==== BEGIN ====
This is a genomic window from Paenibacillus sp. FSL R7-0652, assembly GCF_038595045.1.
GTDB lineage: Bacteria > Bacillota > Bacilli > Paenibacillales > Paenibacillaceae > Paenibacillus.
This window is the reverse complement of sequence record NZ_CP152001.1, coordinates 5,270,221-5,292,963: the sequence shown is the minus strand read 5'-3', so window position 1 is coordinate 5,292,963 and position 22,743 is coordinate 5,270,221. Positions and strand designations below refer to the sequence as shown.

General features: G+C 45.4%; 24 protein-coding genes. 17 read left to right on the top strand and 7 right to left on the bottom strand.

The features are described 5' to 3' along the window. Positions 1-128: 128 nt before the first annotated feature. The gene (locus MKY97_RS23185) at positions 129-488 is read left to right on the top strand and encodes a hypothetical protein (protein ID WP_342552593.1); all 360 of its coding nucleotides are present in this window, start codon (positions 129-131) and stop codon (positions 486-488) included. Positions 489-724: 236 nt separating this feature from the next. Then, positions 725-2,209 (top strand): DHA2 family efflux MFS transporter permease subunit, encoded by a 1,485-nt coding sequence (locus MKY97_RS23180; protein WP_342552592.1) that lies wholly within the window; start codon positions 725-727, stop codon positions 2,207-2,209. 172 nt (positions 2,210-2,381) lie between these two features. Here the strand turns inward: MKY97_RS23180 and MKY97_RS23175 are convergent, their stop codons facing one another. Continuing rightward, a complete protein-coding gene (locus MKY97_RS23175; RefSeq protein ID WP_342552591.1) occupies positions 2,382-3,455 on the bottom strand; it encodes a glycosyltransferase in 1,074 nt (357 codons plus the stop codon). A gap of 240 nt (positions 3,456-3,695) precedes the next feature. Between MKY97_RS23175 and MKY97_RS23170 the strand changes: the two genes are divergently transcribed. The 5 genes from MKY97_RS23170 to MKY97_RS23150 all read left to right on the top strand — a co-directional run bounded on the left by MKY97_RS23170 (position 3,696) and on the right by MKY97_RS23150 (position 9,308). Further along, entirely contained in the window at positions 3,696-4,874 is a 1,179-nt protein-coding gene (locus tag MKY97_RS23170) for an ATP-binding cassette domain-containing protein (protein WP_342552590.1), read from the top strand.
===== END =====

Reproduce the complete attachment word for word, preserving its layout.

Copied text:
This is a genomic window from Paenibacillus sp. FSL R7-0652, assembly GCF_038595045.1.
GTDB lineage: Bacteria > Bacillota > Bacilli > Paenibacillales > Paenibacillaceae > Paenibacillus.
This window is the reverse complement of sequence record NZ_CP152001.1, coordinates 5,270,221-5,292,963: the sequence shown is the minus strand read 5'-3', so window position 1 is coordinate 5,292,963 and position 22,743 is coordinate 5,270,221. Positions and strand designations below refer to the sequence as shown.

General features: G+C 45.4%; 24 protein-coding genes. 17 read left to right on the top strand and 7 right to left on the bottom strand.

The features are described 5' to 3' along the window. Positions 1-128: 128 nt before the first annotated feature. The gene (locus MKY97_RS23185) at positions 129-488 is read left to right on the top strand and encodes a hypothetical protein (protein ID WP_342552593.1); all 360 of its coding nucleotides are present in this window, start codon (positions 129-131) and stop codon (positions 486-488) included. Positions 489-724: 236 nt separating this feature from the next. Then, positions 725-2,209 (top strand): DHA2 family efflux MFS transporter permease subunit, encoded by a 1,485-nt coding sequence (locus MKY97_RS23180; protein WP_342552592.1) that lies wholly within the window; start codon positions 725-727, stop codon positions 2,207-2,209. 172 nt (positions 2,210-2,381) lie between these two features. Here the strand turns inward: MKY97_RS23180 and MKY97_RS23175 are convergent, their stop codons facing one another. Continuing rightward, a complete protein-coding gene (locus MKY97_RS23175; RefSeq protein ID WP_342552591.1) occupies positions 2,382-3,455 on the bottom strand; it encodes a glycosyltransferase in 1,074 nt (357 codons plus the stop codon). A gap of 240 nt (positions 3,456-3,695) precedes the next feature. Between MKY97_RS23175 and MKY97_RS23170 the strand changes: the two genes are divergently transcribed. The 5 genes from MKY97_RS23170 to MKY97_RS23150 all read left to right on the top strand — a co-directional run bounded on the left by MKY97_RS23170 (position 3,696) and on the right by MKY97_RS23150 (position 9,308). Further along, entirely contained in the window at positions 3,696-4,874 is a 1,179-nt protein-coding gene (locus tag MKY97_RS23170) for an ATP-binding cassette domain-containing protein (protein WP_342552590.1), read from the top strand.